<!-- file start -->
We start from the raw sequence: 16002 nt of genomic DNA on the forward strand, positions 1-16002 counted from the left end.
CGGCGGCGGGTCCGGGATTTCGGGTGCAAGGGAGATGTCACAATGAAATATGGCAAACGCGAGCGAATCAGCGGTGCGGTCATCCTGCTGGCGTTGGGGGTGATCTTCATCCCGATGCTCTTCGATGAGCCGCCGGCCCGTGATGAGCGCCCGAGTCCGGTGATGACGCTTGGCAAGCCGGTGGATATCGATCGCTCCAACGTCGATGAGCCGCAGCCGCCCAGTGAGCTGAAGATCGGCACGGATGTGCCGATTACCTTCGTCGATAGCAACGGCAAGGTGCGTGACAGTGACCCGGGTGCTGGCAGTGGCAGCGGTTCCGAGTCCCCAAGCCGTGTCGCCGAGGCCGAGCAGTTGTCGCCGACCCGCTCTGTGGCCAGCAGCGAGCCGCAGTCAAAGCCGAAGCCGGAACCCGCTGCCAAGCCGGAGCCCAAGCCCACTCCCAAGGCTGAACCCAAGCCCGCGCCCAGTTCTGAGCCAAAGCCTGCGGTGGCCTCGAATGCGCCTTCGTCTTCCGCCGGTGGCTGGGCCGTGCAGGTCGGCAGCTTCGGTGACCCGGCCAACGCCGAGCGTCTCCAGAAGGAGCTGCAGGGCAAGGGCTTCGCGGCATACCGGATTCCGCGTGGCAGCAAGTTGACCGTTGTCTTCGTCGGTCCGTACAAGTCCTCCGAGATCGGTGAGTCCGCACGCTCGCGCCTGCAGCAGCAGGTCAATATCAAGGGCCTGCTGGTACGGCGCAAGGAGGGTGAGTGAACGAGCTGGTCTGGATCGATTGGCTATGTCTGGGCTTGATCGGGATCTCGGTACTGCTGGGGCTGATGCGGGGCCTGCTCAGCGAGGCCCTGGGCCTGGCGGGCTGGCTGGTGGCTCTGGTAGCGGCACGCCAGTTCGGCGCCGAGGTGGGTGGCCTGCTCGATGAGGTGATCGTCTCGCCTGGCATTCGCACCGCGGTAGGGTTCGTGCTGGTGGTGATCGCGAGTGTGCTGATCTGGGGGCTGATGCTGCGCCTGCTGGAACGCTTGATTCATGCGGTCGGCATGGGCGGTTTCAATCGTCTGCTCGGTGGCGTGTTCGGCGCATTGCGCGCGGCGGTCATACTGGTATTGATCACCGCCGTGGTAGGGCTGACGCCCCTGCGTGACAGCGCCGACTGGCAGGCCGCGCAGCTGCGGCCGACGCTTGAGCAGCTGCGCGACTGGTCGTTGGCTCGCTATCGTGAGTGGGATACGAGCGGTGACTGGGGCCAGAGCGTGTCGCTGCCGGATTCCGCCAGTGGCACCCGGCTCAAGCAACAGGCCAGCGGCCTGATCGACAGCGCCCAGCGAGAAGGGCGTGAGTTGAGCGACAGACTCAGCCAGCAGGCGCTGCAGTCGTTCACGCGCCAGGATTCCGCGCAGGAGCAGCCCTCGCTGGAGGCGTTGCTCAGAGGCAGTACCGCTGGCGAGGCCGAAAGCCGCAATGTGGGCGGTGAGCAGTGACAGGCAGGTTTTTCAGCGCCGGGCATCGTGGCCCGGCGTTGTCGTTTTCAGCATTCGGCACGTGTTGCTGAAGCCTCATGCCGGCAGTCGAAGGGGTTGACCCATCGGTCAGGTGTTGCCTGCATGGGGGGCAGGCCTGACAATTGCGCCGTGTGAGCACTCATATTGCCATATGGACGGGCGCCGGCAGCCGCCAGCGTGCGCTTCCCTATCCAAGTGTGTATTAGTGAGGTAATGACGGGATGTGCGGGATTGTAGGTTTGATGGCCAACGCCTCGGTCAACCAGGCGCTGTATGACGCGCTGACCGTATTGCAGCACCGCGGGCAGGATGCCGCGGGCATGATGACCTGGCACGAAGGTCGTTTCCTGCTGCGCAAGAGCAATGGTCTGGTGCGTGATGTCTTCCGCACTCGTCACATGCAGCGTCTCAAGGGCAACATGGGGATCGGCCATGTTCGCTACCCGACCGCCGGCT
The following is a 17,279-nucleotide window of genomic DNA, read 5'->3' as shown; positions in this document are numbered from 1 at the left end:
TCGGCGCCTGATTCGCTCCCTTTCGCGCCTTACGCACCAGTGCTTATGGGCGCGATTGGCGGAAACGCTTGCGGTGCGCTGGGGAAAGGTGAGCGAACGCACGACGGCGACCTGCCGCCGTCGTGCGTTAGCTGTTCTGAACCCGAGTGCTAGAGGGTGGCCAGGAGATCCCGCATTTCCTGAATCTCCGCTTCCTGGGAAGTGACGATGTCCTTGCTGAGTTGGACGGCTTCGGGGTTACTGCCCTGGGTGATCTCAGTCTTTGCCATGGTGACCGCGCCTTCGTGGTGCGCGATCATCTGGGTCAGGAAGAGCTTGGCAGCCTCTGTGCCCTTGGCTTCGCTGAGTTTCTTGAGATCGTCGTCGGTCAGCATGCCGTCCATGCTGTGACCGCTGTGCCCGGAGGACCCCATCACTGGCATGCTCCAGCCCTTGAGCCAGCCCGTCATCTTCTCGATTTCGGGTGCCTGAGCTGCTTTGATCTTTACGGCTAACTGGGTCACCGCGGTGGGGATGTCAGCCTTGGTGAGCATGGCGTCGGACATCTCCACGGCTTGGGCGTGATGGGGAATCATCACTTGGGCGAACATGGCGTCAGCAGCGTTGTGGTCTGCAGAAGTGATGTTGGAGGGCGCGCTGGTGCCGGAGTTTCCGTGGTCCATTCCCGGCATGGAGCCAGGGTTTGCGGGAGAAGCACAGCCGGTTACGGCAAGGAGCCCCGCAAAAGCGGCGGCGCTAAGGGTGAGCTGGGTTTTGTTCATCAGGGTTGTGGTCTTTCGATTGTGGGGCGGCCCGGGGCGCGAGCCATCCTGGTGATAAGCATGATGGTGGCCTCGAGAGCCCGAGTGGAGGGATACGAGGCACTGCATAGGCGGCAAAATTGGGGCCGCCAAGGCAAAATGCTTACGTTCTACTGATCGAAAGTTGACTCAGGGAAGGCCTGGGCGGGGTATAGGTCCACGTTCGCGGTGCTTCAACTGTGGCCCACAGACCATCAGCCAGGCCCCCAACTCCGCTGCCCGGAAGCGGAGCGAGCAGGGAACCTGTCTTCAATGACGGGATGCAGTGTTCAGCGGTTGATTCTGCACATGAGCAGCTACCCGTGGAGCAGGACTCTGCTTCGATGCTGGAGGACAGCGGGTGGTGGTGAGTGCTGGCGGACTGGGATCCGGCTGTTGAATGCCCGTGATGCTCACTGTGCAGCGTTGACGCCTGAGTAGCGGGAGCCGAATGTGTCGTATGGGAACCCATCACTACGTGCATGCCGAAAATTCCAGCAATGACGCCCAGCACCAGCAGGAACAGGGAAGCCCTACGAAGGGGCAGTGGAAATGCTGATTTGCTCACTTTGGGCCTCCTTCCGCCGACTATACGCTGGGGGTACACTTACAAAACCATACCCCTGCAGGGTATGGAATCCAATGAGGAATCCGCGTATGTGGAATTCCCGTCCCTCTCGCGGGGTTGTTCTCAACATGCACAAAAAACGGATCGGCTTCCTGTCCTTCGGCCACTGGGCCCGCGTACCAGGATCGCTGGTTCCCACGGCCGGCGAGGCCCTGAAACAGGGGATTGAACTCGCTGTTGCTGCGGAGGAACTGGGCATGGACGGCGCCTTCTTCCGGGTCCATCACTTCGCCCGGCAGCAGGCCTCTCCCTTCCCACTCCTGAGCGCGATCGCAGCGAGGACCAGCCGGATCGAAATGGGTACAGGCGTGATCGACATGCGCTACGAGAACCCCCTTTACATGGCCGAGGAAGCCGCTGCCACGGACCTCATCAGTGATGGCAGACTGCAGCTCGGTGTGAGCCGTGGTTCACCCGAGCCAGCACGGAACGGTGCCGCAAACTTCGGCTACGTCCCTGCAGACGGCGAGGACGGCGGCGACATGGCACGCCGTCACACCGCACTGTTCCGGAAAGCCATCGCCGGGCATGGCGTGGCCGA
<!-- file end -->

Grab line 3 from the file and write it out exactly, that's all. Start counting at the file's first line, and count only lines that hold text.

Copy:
The following is a 17,279-nucleotide window of genomic DNA, read 5'->3' as shown; positions in this document are numbered from 1 at the left end: